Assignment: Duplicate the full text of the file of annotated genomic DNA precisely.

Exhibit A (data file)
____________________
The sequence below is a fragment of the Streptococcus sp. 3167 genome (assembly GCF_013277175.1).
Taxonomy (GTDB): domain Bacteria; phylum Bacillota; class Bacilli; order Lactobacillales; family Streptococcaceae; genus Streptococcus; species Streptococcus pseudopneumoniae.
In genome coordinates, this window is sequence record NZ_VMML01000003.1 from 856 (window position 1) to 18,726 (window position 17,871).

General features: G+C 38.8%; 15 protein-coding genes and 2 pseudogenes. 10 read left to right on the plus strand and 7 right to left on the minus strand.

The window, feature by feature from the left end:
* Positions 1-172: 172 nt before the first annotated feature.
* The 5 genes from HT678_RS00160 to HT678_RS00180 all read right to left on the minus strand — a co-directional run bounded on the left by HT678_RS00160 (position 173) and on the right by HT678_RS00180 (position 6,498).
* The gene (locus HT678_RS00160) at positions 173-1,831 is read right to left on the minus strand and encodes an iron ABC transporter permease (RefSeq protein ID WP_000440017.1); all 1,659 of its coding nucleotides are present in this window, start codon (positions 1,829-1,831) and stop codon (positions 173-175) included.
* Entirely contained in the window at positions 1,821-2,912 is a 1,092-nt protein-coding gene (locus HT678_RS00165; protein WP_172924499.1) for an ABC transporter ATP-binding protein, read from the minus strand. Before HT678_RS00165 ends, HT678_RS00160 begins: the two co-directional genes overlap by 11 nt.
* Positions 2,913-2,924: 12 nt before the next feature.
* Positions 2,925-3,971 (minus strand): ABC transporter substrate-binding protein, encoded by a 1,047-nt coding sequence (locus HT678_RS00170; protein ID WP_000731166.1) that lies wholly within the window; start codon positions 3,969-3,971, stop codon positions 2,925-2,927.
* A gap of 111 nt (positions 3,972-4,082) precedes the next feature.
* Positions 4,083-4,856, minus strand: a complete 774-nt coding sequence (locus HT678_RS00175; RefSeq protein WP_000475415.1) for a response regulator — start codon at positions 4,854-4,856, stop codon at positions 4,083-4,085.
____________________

The sequence below is a fragment of the Streptococcus sp. 3167 genome (assembly GCF_013277175.1).
Taxonomy (GTDB): domain Bacteria; phylum Bacillota; class Bacilli; order Lactobacillales; family Streptococcaceae; genus Streptococcus; species Streptococcus pseudopneumoniae.
In genome coordinates, this window is sequence record NZ_VMML01000003.1 from 856 (window position 1) to 18,726 (window position 17,871).

General features: G+C 38.8%; 15 protein-coding genes and 2 pseudogenes. 10 read left to right on the plus strand and 7 right to left on the minus strand.

The window, feature by feature from the left end:
* Positions 1-172: 172 nt before the first annotated feature.
* The 5 genes from HT678_RS00160 to HT678_RS00180 all read right to left on the minus strand — a co-directional run bounded on the left by HT678_RS00160 (position 173) and on the right by HT678_RS00180 (position 6,498).
* The gene (locus HT678_RS00160) at positions 173-1,831 is read right to left on the minus strand and encodes an iron ABC transporter permease (RefSeq protein ID WP_000440017.1); all 1,659 of its coding nucleotides are present in this window, start codon (positions 1,829-1,831) and stop codon (positions 173-175) included.
* Entirely contained in the window at positions 1,821-2,912 is a 1,092-nt protein-coding gene (locus HT678_RS00165; protein WP_172924499.1) for an ABC transporter ATP-binding protein, read from the minus strand. Before HT678_RS00165 ends, HT678_RS00160 begins: the two co-directional genes overlap by 11 nt.
* Positions 2,913-2,924: 12 nt before the next feature.
* Positions 2,925-3,971 (minus strand): ABC transporter substrate-binding protein, encoded by a 1,047-nt coding sequence (locus HT678_RS00170; protein ID WP_000731166.1) that lies wholly within the window; start codon positions 3,969-3,971, stop codon positions 2,925-2,927.
* A gap of 111 nt (positions 3,972-4,082) precedes the next feature.
* Positions 4,083-4,856, minus strand: a complete 774-nt coding sequence (locus HT678_RS00175; RefSeq protein WP_000475415.1) for a response regulator — start codon at positions 4,854-4,856, stop codon at positions 4,083-4,085.